As a child, my mum and I shared a major bugbear. Whenever we were out, more often than not, people would direct questions at my mum rather than me. “Aww, what’s her name?” or “Would she like a drink?” would be put to mum, whilst they totally ignored my existence. But mum’s response was always the same: “She is Aideen, she has a brain: Ask her!” Mum was always adamant: I had Cerebral Palsy and a speech impediment but I should still speak for myself.

As an independent adult, it’s an experience that rarely occurs now because I speak up for myself. After all, speaking is what I do! My best friend and I decided to spend the Coronation weekend in Fuerteventura. We flew from Birmingham airport and having not flown in years, I was unaware that wheelchair assistance must be booked in advance, although that is no excuse for the attitude of the staff.  On four separate occasions, the assistance staff approached my best friend to ask for my details and whether I was able to climb stairs.

Speaking for myself

On the outward journey, three members of staff approached Brian within minutes of each other to check if I was able to manage stairs.  On each occasion, I told them to speak to me. I knew I’d got my point across as from then on, they all spoke to me directly. It seemed they were quite rightly embarrassed by their earlier mistake.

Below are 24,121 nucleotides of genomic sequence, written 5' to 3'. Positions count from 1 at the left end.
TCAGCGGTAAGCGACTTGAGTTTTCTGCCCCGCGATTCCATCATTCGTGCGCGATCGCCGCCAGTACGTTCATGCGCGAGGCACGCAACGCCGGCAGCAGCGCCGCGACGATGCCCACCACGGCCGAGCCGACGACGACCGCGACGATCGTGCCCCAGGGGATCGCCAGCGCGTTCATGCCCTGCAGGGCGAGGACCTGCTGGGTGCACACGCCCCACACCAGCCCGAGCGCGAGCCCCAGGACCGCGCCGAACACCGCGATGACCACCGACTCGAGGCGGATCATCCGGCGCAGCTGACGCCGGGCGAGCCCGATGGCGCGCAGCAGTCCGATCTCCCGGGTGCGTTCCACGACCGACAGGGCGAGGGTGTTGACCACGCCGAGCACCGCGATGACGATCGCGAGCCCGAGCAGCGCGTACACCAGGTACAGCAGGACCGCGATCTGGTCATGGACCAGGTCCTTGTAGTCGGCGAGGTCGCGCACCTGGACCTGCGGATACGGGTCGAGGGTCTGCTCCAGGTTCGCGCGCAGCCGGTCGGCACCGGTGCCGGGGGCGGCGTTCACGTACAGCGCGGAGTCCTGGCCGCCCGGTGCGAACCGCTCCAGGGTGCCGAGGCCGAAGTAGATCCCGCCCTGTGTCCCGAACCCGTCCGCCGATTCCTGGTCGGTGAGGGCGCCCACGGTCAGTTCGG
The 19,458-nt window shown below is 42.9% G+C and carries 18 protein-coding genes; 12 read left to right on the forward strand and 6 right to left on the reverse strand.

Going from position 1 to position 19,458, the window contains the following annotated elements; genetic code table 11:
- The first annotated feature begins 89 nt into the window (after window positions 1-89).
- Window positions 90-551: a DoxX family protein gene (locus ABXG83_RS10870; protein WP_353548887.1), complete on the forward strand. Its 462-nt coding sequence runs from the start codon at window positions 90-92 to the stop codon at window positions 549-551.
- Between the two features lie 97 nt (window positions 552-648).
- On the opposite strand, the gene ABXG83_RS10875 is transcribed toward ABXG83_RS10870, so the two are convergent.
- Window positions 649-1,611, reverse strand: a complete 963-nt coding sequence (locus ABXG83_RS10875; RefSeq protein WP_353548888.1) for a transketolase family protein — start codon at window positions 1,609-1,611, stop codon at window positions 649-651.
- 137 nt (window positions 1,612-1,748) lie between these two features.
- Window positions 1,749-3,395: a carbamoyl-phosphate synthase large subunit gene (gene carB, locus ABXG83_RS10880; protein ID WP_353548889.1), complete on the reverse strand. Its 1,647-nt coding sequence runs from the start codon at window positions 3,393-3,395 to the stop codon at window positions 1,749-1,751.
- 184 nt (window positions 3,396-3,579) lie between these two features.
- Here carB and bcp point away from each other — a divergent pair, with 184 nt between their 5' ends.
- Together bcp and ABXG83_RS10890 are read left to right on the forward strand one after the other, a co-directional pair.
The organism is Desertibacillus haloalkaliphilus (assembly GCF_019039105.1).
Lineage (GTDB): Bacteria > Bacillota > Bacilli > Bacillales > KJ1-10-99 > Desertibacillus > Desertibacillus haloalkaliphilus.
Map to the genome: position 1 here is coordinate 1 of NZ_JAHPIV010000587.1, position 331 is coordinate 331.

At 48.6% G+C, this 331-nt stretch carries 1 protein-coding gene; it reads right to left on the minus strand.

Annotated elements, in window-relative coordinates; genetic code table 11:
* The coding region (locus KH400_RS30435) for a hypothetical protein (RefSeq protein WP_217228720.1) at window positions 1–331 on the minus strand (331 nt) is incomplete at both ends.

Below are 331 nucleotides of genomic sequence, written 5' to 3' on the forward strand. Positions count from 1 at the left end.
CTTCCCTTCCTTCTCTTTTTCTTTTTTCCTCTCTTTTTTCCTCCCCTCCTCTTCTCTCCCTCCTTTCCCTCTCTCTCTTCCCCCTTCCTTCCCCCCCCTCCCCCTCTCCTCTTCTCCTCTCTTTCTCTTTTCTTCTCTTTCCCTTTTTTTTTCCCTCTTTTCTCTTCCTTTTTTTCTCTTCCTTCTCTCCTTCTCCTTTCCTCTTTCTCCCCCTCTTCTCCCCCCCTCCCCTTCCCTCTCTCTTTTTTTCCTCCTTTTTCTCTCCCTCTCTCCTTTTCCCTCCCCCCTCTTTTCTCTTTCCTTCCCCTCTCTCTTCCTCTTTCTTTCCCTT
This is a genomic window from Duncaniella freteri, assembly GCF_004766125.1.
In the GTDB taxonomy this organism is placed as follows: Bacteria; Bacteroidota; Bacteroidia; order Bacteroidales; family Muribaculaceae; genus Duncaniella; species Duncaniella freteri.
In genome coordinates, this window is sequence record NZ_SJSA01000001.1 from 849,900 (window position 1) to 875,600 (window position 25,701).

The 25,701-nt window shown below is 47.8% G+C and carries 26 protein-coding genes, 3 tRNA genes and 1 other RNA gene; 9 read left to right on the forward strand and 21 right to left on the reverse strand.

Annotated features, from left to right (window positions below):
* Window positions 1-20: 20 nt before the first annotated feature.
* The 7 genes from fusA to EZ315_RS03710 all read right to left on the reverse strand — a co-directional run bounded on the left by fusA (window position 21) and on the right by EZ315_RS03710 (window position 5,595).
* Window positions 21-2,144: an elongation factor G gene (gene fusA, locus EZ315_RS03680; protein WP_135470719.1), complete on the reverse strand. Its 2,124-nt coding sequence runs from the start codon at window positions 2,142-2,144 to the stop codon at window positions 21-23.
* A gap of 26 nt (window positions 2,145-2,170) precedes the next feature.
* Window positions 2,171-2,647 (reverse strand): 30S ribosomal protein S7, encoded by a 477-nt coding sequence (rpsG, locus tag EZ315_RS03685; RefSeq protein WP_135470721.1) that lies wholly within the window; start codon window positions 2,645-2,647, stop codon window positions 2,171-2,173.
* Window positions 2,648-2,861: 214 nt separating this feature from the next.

The homeward journey was the one that really got my blood boiling. Once again, the staff member instantly asked Brian for my name. Both of us told him to speak to me. I told him my name and he repeatedly asked Brian, complaining to him that he couldn’t understand me.  This happened four times. A passenger who was close by then told him my name. She had been listening and I thanked her for validating my point. With careful listening, it wasn’t hard to understand. It was utterly frustrating as the staff member refused to even try to understand me. I was left wondering what he would have done if I’d have been travelling alone?

What makes this even more amazing is that these staff members are employed to assist disabled people. Yet they were totally inept when communicating with someone with Cerebral Palsy and a speech impediment. I accept that my speech can be challenging. However, when I can successfully deliver speeches with audiences of hundreds of people, I really can’t be that hard to understand. All I’m asking for is a little patience.

I promised the staff member that I would be lodging a complaint, perhaps I’ll offer a free training session along with it.